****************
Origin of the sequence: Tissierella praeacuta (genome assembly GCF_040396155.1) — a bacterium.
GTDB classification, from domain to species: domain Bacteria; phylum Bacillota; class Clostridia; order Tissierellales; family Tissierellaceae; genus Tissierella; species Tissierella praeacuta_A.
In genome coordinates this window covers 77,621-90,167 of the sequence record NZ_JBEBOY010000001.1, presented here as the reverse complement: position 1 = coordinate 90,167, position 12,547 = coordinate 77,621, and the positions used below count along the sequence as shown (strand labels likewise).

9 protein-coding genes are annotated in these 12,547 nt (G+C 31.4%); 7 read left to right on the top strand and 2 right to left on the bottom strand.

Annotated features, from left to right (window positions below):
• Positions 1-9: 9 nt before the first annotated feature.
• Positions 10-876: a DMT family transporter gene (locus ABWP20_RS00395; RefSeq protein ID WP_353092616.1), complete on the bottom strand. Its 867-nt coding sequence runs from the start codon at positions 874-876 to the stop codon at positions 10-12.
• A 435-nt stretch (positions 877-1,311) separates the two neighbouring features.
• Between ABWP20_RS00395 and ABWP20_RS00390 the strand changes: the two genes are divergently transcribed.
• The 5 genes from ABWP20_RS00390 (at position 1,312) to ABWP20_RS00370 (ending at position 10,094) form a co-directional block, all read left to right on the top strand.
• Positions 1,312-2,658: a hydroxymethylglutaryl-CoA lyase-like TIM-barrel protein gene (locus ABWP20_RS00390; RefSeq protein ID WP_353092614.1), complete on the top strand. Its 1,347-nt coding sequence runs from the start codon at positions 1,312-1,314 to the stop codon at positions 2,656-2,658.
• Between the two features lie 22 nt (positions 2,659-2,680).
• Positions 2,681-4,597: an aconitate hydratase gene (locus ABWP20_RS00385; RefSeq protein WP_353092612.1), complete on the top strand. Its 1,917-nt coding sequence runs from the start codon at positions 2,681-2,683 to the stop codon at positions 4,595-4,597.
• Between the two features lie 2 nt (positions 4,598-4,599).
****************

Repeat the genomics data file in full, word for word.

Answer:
Origin of the sequence: Tissierella praeacuta (genome assembly GCF_040396155.1) — a bacterium.
GTDB classification, from domain to species: domain Bacteria; phylum Bacillota; class Clostridia; order Tissierellales; family Tissierellaceae; genus Tissierella; species Tissierella praeacuta_A.
In genome coordinates this window covers 77,621-90,167 of the sequence record NZ_JBEBOY010000001.1, presented here as the reverse complement: position 1 = coordinate 90,167, position 12,547 = coordinate 77,621, and the positions used below count along the sequence as shown (strand labels likewise).

9 protein-coding genes are annotated in these 12,547 nt (G+C 31.4%); 7 read left to right on the top strand and 2 right to left on the bottom strand.

Annotated features, from left to right (window positions below):
• Positions 1-9: 9 nt before the first annotated feature.
• Positions 10-876: a DMT family transporter gene (locus ABWP20_RS00395; RefSeq protein ID WP_353092616.1), complete on the bottom strand. Its 867-nt coding sequence runs from the start codon at positions 874-876 to the stop codon at positions 10-12.
• A 435-nt stretch (positions 877-1,311) separates the two neighbouring features.
• Between ABWP20_RS00395 and ABWP20_RS00390 the strand changes: the two genes are divergently transcribed.
• The 5 genes from ABWP20_RS00390 (at position 1,312) to ABWP20_RS00370 (ending at position 10,094) form a co-directional block, all read left to right on the top strand.
• Positions 1,312-2,658: a hydroxymethylglutaryl-CoA lyase-like TIM-barrel protein gene (locus ABWP20_RS00390; RefSeq protein ID WP_353092614.1), complete on the top strand. Its 1,347-nt coding sequence runs from the start codon at positions 1,312-1,314 to the stop codon at positions 2,656-2,658.
• Between the two features lie 22 nt (positions 2,659-2,680).
• Positions 2,681-4,597: an aconitate hydratase gene (locus ABWP20_RS00385; RefSeq protein WP_353092612.1), complete on the top strand. Its 1,917-nt coding sequence runs from the start codon at positions 2,681-2,683 to the stop codon at positions 4,595-4,597.
• Between the two features lie 2 nt (positions 4,598-4,599).